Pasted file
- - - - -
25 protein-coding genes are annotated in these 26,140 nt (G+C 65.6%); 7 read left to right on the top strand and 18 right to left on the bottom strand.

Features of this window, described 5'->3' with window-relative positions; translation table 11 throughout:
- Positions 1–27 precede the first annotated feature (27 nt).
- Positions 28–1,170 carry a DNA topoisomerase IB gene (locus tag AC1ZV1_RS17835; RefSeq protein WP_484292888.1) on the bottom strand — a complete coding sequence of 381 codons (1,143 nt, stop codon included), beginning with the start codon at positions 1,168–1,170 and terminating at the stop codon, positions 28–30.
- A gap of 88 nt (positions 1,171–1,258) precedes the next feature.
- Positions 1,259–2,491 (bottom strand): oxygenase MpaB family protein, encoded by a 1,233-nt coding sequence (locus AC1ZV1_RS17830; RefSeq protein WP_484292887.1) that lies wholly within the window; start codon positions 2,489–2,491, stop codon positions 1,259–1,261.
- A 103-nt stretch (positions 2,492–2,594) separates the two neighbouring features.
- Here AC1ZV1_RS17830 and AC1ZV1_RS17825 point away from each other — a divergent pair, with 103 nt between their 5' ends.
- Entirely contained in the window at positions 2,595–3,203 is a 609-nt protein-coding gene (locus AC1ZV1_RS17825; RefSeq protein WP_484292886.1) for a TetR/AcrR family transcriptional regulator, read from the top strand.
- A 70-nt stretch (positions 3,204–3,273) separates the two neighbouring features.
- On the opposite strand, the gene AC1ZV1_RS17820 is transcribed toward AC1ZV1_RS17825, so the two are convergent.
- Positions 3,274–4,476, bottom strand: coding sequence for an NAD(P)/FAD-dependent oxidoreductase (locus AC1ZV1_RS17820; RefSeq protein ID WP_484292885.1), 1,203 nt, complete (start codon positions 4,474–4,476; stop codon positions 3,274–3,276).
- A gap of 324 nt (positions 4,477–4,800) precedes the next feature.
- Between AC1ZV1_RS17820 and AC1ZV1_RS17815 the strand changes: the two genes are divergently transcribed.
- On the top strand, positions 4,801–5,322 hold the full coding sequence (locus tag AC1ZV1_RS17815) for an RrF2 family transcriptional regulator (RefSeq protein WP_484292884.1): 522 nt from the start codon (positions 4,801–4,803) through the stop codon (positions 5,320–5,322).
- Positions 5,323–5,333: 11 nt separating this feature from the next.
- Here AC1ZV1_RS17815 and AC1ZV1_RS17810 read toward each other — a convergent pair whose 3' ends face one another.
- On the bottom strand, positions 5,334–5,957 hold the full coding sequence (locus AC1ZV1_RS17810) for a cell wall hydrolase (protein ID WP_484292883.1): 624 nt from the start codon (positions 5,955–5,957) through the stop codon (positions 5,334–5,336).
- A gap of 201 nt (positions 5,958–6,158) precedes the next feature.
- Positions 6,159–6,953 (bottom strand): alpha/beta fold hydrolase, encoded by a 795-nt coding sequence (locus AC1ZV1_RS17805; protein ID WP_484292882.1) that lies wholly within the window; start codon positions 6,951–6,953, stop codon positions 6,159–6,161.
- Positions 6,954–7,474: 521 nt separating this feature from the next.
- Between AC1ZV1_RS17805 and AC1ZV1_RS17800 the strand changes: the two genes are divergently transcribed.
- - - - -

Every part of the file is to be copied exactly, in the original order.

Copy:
25 protein-coding genes are annotated in these 26,140 nt (G+C 65.6%); 7 read left to right on the top strand and 18 right to left on the bottom strand.

Features of this window, described 5'->3' with window-relative positions; translation table 11 throughout:
- Positions 1–27 precede the first annotated feature (27 nt).
- Positions 28–1,170 carry a DNA topoisomerase IB gene (locus tag AC1ZV1_RS17835; RefSeq protein WP_484292888.1) on the bottom strand — a complete coding sequence of 381 codons (1,143 nt, stop codon included), beginning with the start codon at positions 1,168–1,170 and terminating at the stop codon, positions 28–30.
- A gap of 88 nt (positions 1,171–1,258) precedes the next feature.
- Positions 1,259–2,491 (bottom strand): oxygenase MpaB family protein, encoded by a 1,233-nt coding sequence (locus AC1ZV1_RS17830; RefSeq protein WP_484292887.1) that lies wholly within the window; start codon positions 2,489–2,491, stop codon positions 1,259–1,261.
- A 103-nt stretch (positions 2,492–2,594) separates the two neighbouring features.
- Here AC1ZV1_RS17830 and AC1ZV1_RS17825 point away from each other — a divergent pair, with 103 nt between their 5' ends.
- Entirely contained in the window at positions 2,595–3,203 is a 609-nt protein-coding gene (locus AC1ZV1_RS17825; RefSeq protein WP_484292886.1) for a TetR/AcrR family transcriptional regulator, read from the top strand.
- A 70-nt stretch (positions 3,204–3,273) separates the two neighbouring features.
- On the opposite strand, the gene AC1ZV1_RS17820 is transcribed toward AC1ZV1_RS17825, so the two are convergent.
- Positions 3,274–4,476, bottom strand: coding sequence for an NAD(P)/FAD-dependent oxidoreductase (locus AC1ZV1_RS17820; RefSeq protein ID WP_484292885.1), 1,203 nt, complete (start codon positions 4,474–4,476; stop codon positions 3,274–3,276).
- A gap of 324 nt (positions 4,477–4,800) precedes the next feature.
- Between AC1ZV1_RS17820 and AC1ZV1_RS17815 the strand changes: the two genes are divergently transcribed.
- On the top strand, positions 4,801–5,322 hold the full coding sequence (locus tag AC1ZV1_RS17815) for an RrF2 family transcriptional regulator (RefSeq protein WP_484292884.1): 522 nt from the start codon (positions 4,801–4,803) through the stop codon (positions 5,320–5,322).
- Positions 5,323–5,333: 11 nt separating this feature from the next.
- Here AC1ZV1_RS17815 and AC1ZV1_RS17810 read toward each other — a convergent pair whose 3' ends face one another.
- On the bottom strand, positions 5,334–5,957 hold the full coding sequence (locus AC1ZV1_RS17810) for a cell wall hydrolase (protein ID WP_484292883.1): 624 nt from the start codon (positions 5,955–5,957) through the stop codon (positions 5,334–5,336).
- A gap of 201 nt (positions 5,958–6,158) precedes the next feature.
- Positions 6,159–6,953 (bottom strand): alpha/beta fold hydrolase, encoded by a 795-nt coding sequence (locus AC1ZV1_RS17805; protein ID WP_484292882.1) that lies wholly within the window; start codon positions 6,951–6,953, stop codon positions 6,159–6,161.
- Positions 6,954–7,474: 521 nt separating this feature from the next.
- Between AC1ZV1_RS17805 and AC1ZV1_RS17800 the strand changes: the two genes are divergently transcribed.